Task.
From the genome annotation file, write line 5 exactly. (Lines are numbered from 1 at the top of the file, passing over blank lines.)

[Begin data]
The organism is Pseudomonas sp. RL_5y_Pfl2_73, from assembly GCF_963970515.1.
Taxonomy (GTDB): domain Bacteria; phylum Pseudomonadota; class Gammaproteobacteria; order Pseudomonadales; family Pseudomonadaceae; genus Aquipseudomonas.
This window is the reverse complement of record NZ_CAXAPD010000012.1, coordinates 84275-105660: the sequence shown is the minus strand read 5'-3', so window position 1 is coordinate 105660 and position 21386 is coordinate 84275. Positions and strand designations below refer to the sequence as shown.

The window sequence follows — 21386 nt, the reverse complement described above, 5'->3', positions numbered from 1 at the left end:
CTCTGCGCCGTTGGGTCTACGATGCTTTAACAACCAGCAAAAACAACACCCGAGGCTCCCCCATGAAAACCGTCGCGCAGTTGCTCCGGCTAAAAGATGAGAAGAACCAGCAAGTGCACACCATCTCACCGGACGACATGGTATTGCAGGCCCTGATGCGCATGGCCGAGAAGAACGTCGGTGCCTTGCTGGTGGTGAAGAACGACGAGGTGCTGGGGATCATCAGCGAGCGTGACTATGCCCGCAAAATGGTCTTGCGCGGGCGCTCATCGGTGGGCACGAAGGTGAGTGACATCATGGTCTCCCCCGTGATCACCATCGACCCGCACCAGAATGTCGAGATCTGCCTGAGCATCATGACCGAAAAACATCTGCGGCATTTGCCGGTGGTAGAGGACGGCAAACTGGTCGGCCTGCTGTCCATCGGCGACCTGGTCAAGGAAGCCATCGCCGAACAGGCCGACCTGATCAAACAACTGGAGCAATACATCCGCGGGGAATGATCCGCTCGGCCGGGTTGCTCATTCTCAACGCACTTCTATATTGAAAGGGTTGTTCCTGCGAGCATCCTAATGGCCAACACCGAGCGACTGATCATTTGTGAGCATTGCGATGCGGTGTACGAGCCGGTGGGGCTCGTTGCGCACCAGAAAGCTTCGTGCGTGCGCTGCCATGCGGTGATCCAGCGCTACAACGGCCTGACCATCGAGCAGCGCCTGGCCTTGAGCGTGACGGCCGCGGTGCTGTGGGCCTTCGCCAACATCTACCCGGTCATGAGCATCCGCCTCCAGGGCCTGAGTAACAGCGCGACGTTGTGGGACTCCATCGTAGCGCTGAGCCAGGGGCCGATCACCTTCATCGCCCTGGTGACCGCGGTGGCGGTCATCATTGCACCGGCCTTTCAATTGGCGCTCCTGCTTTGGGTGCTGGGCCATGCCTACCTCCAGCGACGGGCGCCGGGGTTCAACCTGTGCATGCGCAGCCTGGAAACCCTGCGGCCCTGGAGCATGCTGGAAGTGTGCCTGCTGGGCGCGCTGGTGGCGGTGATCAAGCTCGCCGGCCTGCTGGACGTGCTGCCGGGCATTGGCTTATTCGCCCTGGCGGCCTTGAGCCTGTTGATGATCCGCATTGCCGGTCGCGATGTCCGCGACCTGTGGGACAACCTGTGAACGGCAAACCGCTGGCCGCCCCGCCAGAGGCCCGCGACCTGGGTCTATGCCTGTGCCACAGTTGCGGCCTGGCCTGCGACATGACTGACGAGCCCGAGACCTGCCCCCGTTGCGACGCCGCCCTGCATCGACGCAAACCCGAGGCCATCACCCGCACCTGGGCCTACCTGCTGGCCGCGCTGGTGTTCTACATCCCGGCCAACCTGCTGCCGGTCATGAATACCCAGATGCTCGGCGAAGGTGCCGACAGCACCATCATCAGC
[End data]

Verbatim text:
CTCTGCGCCGTTGGGTCTACGATGCTTTAACAACCAGCAAAAACAACACCCGAGGCTCCCCCATGAAAACCGTCGCGCAGTTGCTCCGGCTAAAAGATGAGAAGAACCAGCAAGTGCACACCATCTCACCGGACGACATGGTATTGCAGGCCCTGATGCGCATGGCCGAGAAGAACGTCGGTGCCTTGCTGGTGGTGAAGAACGACGAGGTGCTGGGGATCATCAGCGAGCGTGACTATGCCCGCAAAATGGTCTTGCGCGGGCGCTCATCGGTGGGCACGAAGGTGAGTGACATCATGGTCTCCCCCGTGATCACCATCGACCCGCACCAGAATGTCGAGATCTGCCTGAGCATCATGACCGAAAAACATCTGCGGCATTTGCCGGTGGTAGAGGACGGCAAACTGGTCGGCCTGCTGTCCATCGGCGACCTGGTCAAGGAAGCCATCGCCGAACAGGCCGACCTGATCAAACAACTGGAGCAATACATCCGCGGGGAATGATCCGCTCGGCCGGGTTGCTCATTCTCAACGCACTTCTATATTGAAAGGGTTGTTCCTGCGAGCATCCTAATGGCCAACACCGAGCGACTGATCATTTGTGAGCATTGCGATGCGGTGTACGAGCCGGTGGGGCTCGTTGCGCACCAGAAAGCTTCGTGCGTGCGCTGCCATGCGGTGATCCAGCGCTACAACGGCCTGACCATCGAGCAGCGCCTGGCCTTGAGCGTGACGGCCGCGGTGCTGTGGGCCTTCGCCAACATCTACCCGGTCATGAGCATCCGCCTCCAGGGCCTGAGTAACAGCGCGACGTTGTGGGACTCCATCGTAGCGCTGAGCCAGGGGCCGATCACCTTCATCGCCCTGGTGACCGCGGTGGCGGTCATCATTGCACCGGCCTTTCAATTGGCGCTCCTGCTTTGGGTGCTGGGCCATGCCTACCTCCAGCGACGGGCGCCGGGGTTCAACCTGTGCATGCGCAGCCTGGAAACCCTGCGGCCCTGGAGCATGCTGGAAGTGTGCCTGCTGGGCGCGCTGGTGGCGGTGATCAAGCTCGCCGGCCTGCTGGACGTGCTGCCGGGCATTGGCTTATTCGCCCTGGCGGCCTTGAGCCTGTTGATGATCCGCATTGCCGGTCGCGATGTCCGCGACCTGTGGGACAACCTGTGAACGGCAAACCGCTGGCCGCCCCGCCAGAGGCCCGCGACCTGGGTCTATGCCTGTGCCACAGTTGCGGCCTGGCCTGCGACATGACTGACGAGCCCGAGACCTGCCCCCGTTGCGACGCCGCCCTGCATCGACGCAAACCCGAGGCCATCACCCGCACCTGGGCCTACCTGCTGGCCGCGCTGGTGTTCTACATCCCGGCCAACCTGCTGCCGGTCATGAATACCCAGATGCTCGGCGAAGGTGCCGACAGCACCATCATCAGC